Some people use charts like these, where funds tend to flow in during peaks and flow out during troughs, to suggest that retail investors are dumb. However, I believe it is not what it seems. As George Soros has suggested under his reflexivity theory, which I support to a large degree, prices may influence investors but investors may also influence prices. The "dumb money" looks dumb because they themselves cause the outcome. In other words, fund flows will almost always be high at peaks and low at troughs.


Articles you may find interesting

Some articles I either read or am planning to read in the near future...

  • (Highly Recommended) "A Dirty Business" (The New Yorker): In this excellent article, George Packer gives us a detailed look at the prosecution of the hedge fund manager, Raj Rajaratnam, who ran a large hedge fund called Galleon. If appeals aren't successful, this case will likely go down as the biggest insider trading conviction of a fund manager in American stock market history.
  • Conversations with Charlie Munger - the final edition (Ben Claremon for GuruFocus): This is likely one of the very last detailed conversations with Charlie Munger. He is ending the annual Wesco conversations now that the company was taken private and is too old. Nothing earth-shattering in the material covered in during this meeting.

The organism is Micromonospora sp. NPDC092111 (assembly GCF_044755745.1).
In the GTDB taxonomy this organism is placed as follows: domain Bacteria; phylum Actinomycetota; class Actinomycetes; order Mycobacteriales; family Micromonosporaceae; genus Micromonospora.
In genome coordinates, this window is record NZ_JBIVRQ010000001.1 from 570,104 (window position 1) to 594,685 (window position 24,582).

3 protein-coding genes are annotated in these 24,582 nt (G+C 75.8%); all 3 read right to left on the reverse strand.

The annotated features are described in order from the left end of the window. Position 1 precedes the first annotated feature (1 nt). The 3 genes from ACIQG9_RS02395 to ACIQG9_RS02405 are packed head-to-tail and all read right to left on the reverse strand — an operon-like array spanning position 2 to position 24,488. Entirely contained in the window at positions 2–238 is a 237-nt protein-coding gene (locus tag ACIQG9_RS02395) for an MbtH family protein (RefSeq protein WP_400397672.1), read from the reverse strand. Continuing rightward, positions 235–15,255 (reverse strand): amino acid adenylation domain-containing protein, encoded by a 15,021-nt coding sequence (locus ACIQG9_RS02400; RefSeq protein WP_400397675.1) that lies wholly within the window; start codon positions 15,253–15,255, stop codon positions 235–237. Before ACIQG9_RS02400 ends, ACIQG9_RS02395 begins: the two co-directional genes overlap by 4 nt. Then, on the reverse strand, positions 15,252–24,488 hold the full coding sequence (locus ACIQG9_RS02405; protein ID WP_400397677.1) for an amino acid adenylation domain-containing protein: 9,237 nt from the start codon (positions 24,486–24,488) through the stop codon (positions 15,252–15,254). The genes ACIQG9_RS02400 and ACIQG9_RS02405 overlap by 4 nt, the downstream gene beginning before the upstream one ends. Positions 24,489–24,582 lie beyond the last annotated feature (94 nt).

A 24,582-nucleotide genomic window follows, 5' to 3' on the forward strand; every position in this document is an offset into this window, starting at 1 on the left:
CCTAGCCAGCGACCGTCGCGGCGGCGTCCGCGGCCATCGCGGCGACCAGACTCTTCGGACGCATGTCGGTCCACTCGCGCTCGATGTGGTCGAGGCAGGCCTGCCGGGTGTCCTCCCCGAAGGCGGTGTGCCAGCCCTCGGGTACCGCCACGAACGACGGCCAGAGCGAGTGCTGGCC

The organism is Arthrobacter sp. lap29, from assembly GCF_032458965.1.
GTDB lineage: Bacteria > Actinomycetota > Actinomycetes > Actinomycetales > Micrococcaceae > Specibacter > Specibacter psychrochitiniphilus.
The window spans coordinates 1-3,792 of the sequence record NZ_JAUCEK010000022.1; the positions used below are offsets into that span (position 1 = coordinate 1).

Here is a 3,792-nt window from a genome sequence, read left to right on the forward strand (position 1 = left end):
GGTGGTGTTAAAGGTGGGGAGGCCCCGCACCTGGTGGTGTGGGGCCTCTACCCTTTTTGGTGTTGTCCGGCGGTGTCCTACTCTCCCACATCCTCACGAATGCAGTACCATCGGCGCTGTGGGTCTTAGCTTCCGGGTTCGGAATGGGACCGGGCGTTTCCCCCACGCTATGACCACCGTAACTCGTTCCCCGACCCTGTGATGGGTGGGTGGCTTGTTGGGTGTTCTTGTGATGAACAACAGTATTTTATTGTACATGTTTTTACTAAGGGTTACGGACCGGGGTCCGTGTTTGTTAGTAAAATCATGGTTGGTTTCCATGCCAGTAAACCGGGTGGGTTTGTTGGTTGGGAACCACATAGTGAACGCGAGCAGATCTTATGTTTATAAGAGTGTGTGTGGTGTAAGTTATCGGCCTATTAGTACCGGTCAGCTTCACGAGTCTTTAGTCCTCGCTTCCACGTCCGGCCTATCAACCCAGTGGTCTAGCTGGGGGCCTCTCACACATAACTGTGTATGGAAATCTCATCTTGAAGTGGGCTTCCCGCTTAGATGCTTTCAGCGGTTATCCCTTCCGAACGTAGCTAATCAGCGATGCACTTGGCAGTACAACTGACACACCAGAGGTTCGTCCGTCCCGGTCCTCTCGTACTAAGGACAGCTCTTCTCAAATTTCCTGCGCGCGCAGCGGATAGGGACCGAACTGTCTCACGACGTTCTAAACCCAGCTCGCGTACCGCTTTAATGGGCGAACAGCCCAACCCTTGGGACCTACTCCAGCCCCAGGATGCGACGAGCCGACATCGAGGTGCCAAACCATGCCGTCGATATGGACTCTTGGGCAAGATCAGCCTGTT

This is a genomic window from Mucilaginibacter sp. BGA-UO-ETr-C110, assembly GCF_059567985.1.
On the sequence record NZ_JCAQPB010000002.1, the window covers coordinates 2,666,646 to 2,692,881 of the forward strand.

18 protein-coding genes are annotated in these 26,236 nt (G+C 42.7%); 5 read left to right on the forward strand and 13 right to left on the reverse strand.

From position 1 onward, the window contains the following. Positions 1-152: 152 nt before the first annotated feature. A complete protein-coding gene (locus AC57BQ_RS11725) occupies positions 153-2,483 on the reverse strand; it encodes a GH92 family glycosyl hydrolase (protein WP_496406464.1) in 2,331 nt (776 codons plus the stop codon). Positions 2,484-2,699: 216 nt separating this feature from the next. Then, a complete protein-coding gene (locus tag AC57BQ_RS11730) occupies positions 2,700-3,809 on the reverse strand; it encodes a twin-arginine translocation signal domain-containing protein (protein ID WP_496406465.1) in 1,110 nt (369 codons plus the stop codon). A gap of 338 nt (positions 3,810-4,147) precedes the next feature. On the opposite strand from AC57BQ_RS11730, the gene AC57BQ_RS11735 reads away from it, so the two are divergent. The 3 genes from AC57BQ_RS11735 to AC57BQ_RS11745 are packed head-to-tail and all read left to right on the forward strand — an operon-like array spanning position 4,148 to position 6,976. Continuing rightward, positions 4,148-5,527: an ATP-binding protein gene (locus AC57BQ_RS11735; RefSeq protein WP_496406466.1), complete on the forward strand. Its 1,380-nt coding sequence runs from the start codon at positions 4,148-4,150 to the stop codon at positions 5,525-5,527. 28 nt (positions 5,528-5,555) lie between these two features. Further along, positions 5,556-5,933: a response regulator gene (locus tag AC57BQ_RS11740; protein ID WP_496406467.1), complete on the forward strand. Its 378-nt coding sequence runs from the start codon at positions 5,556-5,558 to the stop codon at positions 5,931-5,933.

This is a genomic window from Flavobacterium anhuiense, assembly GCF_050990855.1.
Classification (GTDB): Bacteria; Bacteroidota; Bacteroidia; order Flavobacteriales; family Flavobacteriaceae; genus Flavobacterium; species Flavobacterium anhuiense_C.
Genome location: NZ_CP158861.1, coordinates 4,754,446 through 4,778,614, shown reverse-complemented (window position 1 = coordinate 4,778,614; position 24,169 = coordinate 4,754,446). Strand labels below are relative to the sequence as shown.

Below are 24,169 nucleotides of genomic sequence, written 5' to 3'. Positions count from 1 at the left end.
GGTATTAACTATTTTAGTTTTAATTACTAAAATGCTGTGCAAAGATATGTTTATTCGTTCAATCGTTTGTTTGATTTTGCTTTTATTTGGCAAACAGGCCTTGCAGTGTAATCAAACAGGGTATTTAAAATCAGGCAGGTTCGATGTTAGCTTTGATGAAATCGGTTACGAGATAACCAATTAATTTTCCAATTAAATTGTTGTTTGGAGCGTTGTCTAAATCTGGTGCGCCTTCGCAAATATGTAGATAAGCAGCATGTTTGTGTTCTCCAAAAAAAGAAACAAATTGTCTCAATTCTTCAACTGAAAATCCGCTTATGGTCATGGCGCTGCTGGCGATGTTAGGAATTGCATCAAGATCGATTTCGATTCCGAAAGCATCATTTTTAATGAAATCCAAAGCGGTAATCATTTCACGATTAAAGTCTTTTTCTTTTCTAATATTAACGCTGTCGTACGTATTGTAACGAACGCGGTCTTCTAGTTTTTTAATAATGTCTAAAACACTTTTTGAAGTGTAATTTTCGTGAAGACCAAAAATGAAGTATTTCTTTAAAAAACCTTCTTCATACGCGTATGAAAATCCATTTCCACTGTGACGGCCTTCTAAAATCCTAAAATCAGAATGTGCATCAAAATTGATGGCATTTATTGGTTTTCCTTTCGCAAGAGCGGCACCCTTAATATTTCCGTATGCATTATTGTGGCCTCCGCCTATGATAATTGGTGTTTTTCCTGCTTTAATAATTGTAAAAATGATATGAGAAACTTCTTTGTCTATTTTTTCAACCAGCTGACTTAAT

• (Recommended for contrarians) Howard Marks & distressed debt investing (Bloomberg Markets magazine): The article chronicles Howard Marks' journey in the distressed investing world.
  • (Recommended) Is content still king? The Netflix story (The Atlantic): Pretty good article questioning the traditional notion that 'content is king.' The case under examination is Netflix. It's too early to say if we are seeing a paradigm shift but short-sellers betting against Netflix have been burnt badly in the last two years.
  • Barron's looks at Syngenta (Barron's): I don't subscribe to Barron's—I think they are too short-term-oriented—but do read their free articles once in a while. If you are interested in GMO (gentically modified organism) companies, this article gives a basic overview of Syngenta. One of the theories in investing is that sin stocks—alcohol, gambling, sex, weapons, tobacco—outperform the market slightly in the long run. I think one can add companies that produce GMO products, such as genetically-modified seeds, to this list. One of my friends thinks these companies are almost evil but I'm ok with them. Syngenta (NYSE: SYT) and Monsanto (NYSE: MON) are two of the most-hated companies in the world and although they have looked expensive for years, it's worth keeping an eye on them.